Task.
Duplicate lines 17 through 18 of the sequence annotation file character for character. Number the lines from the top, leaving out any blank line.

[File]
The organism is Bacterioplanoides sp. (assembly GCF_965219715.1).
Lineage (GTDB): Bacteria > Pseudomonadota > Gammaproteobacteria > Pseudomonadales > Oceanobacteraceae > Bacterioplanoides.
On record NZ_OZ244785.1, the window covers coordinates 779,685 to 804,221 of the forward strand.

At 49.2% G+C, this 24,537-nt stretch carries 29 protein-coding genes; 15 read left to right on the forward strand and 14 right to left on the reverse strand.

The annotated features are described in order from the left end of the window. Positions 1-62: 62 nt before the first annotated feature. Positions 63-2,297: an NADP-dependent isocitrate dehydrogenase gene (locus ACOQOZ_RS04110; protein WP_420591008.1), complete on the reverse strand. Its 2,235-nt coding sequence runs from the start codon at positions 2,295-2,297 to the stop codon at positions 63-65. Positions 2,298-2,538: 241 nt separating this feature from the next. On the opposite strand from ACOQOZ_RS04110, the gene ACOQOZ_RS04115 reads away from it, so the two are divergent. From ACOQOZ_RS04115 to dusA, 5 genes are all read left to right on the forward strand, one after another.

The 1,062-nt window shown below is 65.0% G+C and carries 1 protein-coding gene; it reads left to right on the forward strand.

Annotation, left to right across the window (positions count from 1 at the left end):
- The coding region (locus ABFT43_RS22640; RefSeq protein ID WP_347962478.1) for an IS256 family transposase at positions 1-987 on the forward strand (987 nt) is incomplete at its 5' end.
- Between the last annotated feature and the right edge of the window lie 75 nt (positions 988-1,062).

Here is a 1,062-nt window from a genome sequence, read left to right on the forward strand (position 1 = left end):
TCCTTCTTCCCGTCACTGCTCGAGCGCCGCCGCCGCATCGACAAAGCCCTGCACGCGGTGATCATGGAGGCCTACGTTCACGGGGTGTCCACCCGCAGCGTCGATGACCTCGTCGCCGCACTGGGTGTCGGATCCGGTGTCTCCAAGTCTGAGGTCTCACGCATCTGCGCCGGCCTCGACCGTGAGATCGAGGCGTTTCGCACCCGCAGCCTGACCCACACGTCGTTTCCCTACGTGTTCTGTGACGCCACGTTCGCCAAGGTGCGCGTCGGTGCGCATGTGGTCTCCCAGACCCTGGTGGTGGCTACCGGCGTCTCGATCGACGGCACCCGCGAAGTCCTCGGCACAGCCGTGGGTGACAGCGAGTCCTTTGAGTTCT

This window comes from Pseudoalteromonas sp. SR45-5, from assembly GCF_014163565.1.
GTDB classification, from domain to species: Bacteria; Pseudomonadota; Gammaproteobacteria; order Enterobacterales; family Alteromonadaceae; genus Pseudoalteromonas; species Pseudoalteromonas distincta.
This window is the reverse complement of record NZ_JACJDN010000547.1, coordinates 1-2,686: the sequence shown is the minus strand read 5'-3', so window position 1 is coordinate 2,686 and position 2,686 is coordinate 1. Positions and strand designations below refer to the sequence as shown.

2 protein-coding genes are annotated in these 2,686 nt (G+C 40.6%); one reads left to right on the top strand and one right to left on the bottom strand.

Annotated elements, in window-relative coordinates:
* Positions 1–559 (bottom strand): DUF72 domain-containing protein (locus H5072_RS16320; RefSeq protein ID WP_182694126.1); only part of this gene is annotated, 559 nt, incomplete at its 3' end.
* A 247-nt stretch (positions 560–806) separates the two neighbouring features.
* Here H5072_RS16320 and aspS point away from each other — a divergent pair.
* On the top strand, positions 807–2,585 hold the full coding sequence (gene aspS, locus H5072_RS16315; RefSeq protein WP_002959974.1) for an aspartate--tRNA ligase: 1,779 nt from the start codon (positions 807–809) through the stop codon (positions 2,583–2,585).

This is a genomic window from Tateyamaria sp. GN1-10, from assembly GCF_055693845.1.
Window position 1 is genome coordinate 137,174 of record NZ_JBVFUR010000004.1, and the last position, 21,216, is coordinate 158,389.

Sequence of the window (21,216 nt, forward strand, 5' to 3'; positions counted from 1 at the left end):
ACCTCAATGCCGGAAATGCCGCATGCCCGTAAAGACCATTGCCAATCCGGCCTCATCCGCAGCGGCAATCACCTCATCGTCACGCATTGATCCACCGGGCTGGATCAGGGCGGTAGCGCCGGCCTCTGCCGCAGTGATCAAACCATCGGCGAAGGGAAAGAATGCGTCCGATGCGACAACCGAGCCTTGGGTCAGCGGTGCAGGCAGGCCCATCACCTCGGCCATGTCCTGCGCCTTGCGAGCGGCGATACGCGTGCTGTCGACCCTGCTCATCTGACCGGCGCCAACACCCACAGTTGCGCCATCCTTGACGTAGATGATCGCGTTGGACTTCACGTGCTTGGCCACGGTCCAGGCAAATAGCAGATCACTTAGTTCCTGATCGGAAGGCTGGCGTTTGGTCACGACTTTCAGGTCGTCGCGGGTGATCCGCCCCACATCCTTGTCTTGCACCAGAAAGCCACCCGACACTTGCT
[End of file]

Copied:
* Positions 1–559 (bottom strand): DUF72 domain-containing protein (locus H5072_RS16320; RefSeq protein ID WP_182694126.1); only part of this gene is annotated, 559 nt, incomplete at its 3' end.
* A 247-nt stretch (positions 560–806) separates the two neighbouring features.